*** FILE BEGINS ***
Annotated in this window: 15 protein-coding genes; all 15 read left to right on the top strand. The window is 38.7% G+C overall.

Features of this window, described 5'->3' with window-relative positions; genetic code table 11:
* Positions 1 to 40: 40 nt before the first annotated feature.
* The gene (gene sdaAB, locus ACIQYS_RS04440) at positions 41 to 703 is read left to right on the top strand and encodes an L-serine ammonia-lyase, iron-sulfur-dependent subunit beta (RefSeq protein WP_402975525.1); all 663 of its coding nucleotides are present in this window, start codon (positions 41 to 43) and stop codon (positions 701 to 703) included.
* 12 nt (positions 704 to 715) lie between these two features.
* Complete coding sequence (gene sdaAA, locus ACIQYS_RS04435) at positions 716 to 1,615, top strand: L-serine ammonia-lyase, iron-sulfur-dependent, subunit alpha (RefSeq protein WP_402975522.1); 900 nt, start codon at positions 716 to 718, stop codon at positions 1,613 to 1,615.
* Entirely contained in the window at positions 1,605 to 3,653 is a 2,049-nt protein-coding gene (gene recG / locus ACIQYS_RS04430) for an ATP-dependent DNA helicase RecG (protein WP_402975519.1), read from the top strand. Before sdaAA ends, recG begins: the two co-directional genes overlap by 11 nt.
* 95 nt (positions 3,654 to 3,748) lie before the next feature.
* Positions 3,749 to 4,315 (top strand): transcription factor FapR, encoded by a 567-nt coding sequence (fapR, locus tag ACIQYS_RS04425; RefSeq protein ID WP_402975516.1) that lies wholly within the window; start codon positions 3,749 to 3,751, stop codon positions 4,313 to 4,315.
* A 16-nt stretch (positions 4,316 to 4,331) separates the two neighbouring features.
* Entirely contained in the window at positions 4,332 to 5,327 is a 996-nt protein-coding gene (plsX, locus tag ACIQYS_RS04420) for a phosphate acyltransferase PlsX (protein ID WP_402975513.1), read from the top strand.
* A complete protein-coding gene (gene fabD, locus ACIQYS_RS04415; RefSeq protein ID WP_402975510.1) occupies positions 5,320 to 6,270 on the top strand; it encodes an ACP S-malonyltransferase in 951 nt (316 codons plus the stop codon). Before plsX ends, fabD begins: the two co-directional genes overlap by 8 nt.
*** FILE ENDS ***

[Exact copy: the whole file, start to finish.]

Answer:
Annotated in this window: 15 protein-coding genes; all 15 read left to right on the top strand. The window is 38.7% G+C overall.

Features of this window, described 5'->3' with window-relative positions; genetic code table 11:
* Positions 1 to 40: 40 nt before the first annotated feature.
* The gene (gene sdaAB, locus ACIQYS_RS04440) at positions 41 to 703 is read left to right on the top strand and encodes an L-serine ammonia-lyase, iron-sulfur-dependent subunit beta (RefSeq protein WP_402975525.1); all 663 of its coding nucleotides are present in this window, start codon (positions 41 to 43) and stop codon (positions 701 to 703) included.
* 12 nt (positions 704 to 715) lie between these two features.
* Complete coding sequence (gene sdaAA, locus ACIQYS_RS04435) at positions 716 to 1,615, top strand: L-serine ammonia-lyase, iron-sulfur-dependent, subunit alpha (RefSeq protein WP_402975522.1); 900 nt, start codon at positions 716 to 718, stop codon at positions 1,613 to 1,615.
* Entirely contained in the window at positions 1,605 to 3,653 is a 2,049-nt protein-coding gene (gene recG / locus ACIQYS_RS04430) for an ATP-dependent DNA helicase RecG (protein WP_402975519.1), read from the top strand. Before sdaAA ends, recG begins: the two co-directional genes overlap by 11 nt.
* 95 nt (positions 3,654 to 3,748) lie before the next feature.
* Positions 3,749 to 4,315 (top strand): transcription factor FapR, encoded by a 567-nt coding sequence (fapR, locus tag ACIQYS_RS04425; RefSeq protein ID WP_402975516.1) that lies wholly within the window; start codon positions 3,749 to 3,751, stop codon positions 4,313 to 4,315.
* A 16-nt stretch (positions 4,316 to 4,331) separates the two neighbouring features.
* Entirely contained in the window at positions 4,332 to 5,327 is a 996-nt protein-coding gene (plsX, locus tag ACIQYS_RS04420) for a phosphate acyltransferase PlsX (protein ID WP_402975513.1), read from the top strand.
* A complete protein-coding gene (gene fabD, locus ACIQYS_RS04415; RefSeq protein ID WP_402975510.1) occupies positions 5,320 to 6,270 on the top strand; it encodes an ACP S-malonyltransferase in 951 nt (316 codons plus the stop codon). Before plsX ends, fabD begins: the two co-directional genes overlap by 8 nt.